“The world is changing at a rapid pace,” Pedersen observes, “there are 1 billion people on earth without access to electricity or water and sanitation. It is a business opportunity!” At PKA, like every other pension fund, the asset allocation cannot compromise on the fiduciary duty to beneficiaries, which stipulates that return must be maximised for a given level of risk. Many people see a conflict of interests between return and impact, but Pedersen doesn’t. For him, to the contrary, impact investing can be one way of achieving better returns. “One of my colleagues came back from Tanzania, where he looked at a farming project which supports schools and the local community. Not taking care of those aspects there, would be detrimental to the long-term business case. We do impact because it’s part of the business strategy.”

Another way to look at the question is from the angle of re-allocation. “This should be the question for asset owners and managers: will Sustainable Development Goals (SDGs) or other similar definitions lead to a re-allocation? It should, especially for long-term investors, simply because it helps highlight futures risk or business opportunities in areas you hadn’t considered before. It is easy to see how new green technologies are appearing. We also see consumers changing tastes and caring about new things. As a manager, you have to accept these changes and position your portfolio against or in line with a trend you know is coming.”

These days, these discussions are commonplace at PKA, but it wasn’t always the case. Pedersen, who drove the internal transformation, stresses the importance of communication between different stakeholders. “How do you communicate internally what impact, ESG and sustainability are? The pensions’ ESG teams can only succeed if they can translate why investing in a certain way is important. I could be the best at doing what I do, but if I don’t have the attention of my board, the CEO, and the entire team, then I’m not going to be successful. Without the right spotlight, my recommendations will not be approved.”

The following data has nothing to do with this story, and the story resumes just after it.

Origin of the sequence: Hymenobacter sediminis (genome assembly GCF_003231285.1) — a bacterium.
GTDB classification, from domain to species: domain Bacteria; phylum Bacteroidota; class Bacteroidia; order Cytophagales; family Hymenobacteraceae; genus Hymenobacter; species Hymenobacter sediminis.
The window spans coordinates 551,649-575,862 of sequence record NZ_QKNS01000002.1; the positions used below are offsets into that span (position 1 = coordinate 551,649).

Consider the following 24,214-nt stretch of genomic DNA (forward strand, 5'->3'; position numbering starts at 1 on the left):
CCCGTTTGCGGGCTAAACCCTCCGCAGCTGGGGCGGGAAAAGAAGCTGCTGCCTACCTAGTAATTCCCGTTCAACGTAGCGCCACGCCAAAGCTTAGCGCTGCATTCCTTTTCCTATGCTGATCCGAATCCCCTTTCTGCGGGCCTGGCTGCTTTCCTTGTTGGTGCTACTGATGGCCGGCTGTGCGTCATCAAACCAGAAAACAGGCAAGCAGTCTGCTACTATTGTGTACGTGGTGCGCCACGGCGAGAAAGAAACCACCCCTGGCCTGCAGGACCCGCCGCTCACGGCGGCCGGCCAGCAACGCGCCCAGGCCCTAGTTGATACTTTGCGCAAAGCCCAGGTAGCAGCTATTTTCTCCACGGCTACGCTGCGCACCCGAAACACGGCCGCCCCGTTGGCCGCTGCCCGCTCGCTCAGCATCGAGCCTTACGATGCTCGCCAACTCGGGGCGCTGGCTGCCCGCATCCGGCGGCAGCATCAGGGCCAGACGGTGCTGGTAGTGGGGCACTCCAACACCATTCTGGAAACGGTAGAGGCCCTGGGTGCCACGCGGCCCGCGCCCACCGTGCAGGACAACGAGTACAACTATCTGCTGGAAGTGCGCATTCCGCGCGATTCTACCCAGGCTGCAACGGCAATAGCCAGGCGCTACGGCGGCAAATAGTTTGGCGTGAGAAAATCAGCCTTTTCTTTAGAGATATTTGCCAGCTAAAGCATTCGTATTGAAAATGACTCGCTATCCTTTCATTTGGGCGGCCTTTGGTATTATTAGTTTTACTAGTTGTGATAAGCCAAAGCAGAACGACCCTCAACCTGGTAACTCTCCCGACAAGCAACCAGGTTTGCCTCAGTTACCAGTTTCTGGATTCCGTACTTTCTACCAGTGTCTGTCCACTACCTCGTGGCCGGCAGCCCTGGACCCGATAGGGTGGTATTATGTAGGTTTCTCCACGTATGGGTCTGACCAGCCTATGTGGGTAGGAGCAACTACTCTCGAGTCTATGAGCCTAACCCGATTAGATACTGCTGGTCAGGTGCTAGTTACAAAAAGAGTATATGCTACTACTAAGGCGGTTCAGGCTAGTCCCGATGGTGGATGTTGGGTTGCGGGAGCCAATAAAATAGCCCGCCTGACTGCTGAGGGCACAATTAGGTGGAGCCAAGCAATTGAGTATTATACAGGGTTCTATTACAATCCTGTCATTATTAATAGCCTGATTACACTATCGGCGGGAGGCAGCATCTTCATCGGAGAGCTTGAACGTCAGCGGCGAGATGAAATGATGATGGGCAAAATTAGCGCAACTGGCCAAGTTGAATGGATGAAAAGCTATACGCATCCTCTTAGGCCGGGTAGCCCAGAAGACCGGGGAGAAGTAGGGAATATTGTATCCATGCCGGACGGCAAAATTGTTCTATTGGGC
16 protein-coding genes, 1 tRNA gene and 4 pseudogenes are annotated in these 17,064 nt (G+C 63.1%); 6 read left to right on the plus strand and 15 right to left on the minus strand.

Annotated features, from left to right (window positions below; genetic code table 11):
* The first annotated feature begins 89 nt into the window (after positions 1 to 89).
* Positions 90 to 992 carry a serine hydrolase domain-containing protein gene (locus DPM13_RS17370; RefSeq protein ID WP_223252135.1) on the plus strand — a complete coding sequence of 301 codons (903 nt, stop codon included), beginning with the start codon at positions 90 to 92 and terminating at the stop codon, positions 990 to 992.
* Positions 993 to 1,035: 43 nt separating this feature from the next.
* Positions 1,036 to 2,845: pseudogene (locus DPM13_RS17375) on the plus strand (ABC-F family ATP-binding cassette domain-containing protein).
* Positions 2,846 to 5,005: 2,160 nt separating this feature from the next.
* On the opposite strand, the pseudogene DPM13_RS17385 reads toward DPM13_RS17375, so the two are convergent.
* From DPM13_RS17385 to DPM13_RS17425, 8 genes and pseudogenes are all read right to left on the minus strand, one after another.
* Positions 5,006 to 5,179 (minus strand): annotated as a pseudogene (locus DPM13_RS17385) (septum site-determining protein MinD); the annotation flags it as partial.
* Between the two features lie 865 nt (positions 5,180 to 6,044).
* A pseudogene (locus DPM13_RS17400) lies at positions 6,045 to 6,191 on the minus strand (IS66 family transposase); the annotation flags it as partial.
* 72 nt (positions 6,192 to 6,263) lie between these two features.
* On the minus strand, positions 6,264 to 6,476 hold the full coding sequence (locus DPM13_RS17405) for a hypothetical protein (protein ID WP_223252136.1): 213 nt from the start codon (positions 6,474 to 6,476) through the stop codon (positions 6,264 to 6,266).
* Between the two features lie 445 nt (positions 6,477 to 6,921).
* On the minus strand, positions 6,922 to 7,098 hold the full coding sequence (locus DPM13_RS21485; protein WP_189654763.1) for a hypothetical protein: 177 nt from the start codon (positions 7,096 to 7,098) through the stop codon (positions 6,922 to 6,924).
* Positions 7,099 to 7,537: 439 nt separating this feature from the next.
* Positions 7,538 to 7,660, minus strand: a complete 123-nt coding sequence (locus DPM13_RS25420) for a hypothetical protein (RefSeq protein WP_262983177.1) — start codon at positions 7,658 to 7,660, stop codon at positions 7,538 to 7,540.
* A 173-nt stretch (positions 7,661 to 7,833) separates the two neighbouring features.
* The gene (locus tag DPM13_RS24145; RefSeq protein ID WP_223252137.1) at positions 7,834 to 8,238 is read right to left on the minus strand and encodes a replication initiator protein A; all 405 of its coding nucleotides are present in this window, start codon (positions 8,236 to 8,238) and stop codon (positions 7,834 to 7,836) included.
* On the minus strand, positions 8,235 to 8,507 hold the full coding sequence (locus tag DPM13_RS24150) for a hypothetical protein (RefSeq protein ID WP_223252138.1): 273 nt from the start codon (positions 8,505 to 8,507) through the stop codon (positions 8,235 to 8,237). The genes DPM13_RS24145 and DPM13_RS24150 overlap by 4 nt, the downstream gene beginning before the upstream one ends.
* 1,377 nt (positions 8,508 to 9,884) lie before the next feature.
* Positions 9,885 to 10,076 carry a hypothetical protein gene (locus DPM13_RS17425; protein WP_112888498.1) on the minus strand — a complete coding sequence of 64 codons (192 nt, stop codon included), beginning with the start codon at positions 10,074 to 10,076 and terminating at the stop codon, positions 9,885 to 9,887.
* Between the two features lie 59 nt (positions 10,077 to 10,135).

On the theme of communicating a message right, Pedersen notices that sometimes, asset managers present opportunities the wrong way round. “They go for impact first. It should be the opposite. First, look at emerging markets and see the market failure, identify the business opportunity which will provide attractive returns. I have met with impact managers, and for the first 10 minutes, all they talk about is SDGs. Only then, do they talk about returns. I think there is a bit of a misunderstanding on how to communicate the message in the right order.”

A simple example is how similar ESG and quality factors are. “Because companies take climate-related risks seriously, because they pay fair wages, because they focus on gender-equality, and on good governance, they have a good chance of not underperforming their peers. As long as that is the case, you are not asking managers to compromise on the risk-return target, and you can change their mindset.” In fact, Pedersen argues, this is also valid for risk managers. “Our risk team makes an annual assessment of climate-related risks,” he explains, “they ask themselves what steps to take to mitigate the perceived risk. The consideration is not so much ethical as practical from the risk perspective. When you get the message focused on risk and return, you get much more traction internally.”

Picture © PKA